With the COVID-19 outbreak, experts from the World Health Organization (WHO) and the Centers for Disease Control and Prevention (CDC) are encouraging everyone to wash their hands frequently.
Whether it be the rapidly escalating corona pandemic or just any given winter, handwashing is one of the most effective ways to prevent the transmission of infections. Unfortunately, the very soaps and even wringing of hands underwater will also break down the barrier we are trying to protect.
As we diligently wash hands more frequently than usual, skin experts share tips that can help keep your skin healthy.
Wash with warm water
Wash hands for at least 20 seconds with soap and water. About the time it takes to sing ‘Happy Birthday’ twice, making sure to cover palms, backs of hands, fingers, in between fingers, wrists, and fingernails.
Lukewarm water is best rather than hot. Very hot will eventually dry things out and doesn’t improve efficacy. Skin specialists agreed, noting that hot water strips your hands of any natural oils that it needs to stay waterproof. So if you can, use lukewarm water with plenty of soap.
Use moisturizing soap
Because many soaps can strip the skin and cause them to be dry and cracked, wash your hands with soap that’s moisturizing. For example, a soap with a creamy consistency. You should also look out for soaps with ingredients such as glycerin and lanolin. Also, try to avoid soap bars.
It is also suggested to stay away from bar soaps. The binders that hold a bar of soap together naturally have a high pH, which will cause unnecessary dryness. Instead, choose liquid soaps since they are generally less drying to the skin.
No matter what type of soap you’re using, try not to be too aggressive when it comes to cleaning your hands. This is usually [due] to rushing. Try to be gentle as to not aggravate the skin.
When water isn’t sealed into the skin after washing, it can dry out your hand. The reason is that water acts like a magnet and it will attract water out from the deepest layers of the skin and evaporate into the dry air. The result is even tighter, drier skin. To prevent this from happening, be sure to immediately apply hand cream afterward. Even a light layer will do.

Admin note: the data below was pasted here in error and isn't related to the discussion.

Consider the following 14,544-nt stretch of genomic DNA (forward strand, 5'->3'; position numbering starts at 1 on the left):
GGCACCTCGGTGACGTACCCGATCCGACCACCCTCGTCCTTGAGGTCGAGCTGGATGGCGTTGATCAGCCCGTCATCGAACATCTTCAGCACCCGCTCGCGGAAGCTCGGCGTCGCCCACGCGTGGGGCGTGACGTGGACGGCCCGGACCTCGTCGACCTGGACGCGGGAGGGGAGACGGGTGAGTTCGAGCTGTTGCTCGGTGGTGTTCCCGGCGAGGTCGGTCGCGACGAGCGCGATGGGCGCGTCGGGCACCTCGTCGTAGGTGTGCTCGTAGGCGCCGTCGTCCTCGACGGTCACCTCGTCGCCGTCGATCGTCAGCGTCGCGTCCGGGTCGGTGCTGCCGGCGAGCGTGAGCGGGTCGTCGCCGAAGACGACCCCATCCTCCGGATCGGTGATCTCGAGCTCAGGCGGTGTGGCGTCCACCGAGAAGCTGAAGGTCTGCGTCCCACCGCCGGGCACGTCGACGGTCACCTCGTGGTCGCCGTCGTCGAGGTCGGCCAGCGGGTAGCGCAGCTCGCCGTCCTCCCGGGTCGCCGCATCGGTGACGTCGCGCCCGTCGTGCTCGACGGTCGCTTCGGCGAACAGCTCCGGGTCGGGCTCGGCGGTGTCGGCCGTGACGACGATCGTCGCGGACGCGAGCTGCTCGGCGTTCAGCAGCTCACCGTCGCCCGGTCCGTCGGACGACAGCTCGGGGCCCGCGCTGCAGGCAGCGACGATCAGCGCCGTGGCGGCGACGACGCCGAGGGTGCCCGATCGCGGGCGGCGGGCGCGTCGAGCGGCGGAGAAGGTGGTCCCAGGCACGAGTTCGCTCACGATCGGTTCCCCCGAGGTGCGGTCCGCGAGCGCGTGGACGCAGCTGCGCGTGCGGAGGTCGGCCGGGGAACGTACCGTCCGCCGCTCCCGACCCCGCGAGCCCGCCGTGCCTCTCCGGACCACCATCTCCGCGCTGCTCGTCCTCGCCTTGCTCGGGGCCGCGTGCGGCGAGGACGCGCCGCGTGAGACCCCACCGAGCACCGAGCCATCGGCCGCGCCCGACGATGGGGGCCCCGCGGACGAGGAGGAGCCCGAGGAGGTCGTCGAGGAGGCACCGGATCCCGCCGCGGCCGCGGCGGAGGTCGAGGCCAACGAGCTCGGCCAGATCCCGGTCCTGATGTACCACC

Moisturizers help with skin care because they:
- restore the barrier function of the epidermis
- provide a protective film
- fill in the small crevices between scales
- increase the water content of the epidermis
- soothe the skin
- improve the skin’s appearance and texture
In addition to applying a moisturizer to damp skin after washing, soak your hands in plain water for 5 minutes, then apply a moisturizer, and wear gloves for 1 to 2 hours.
This will ensure that the surface moisture gets where it needs to go. Wearing gloves on cold, windy days can also keep the wind from further damaging dry skin.
Use skin balm
If you suffer from skin conditions such as eczema or psoriasis and find your dry skin is becoming increasingly more dry, raw, or cracked due to more washing, opt for a skin balm such as Vaseline and applying it directly onto sores or cracked areas.
This will both soothe the area as well as protect it from further damage, especially if you find you are outside a lot as the elements will also add to the damage. If you have deep fissures, which often occur at the sides of the fingers by the nail inserts, consider liquid Band-Aid. Liquid Band-Aid is a great way to keep the edges of the fissure together to accelerate wound healing.
Substitute hand sanitizer for soap
If your hands are too chapped to wash, you can temporarily use hand sanitizer. Hand sanitizer is another option to limit handwashing until the skin recovers, but not before eating, after [going to the] bathroom, [or] when hands are visibly soiled — that should [involve] handwashing.
When drying your hands, blot, don’t wipe to prevent micro-abrasions on the skin. Paper towels are best, but if you use cloth, each person in a home should have their own towel and towels should be replaced with clean ones every 3 days. Make sure hands are thoroughly dried, as germs are more easily transferred on wet hands.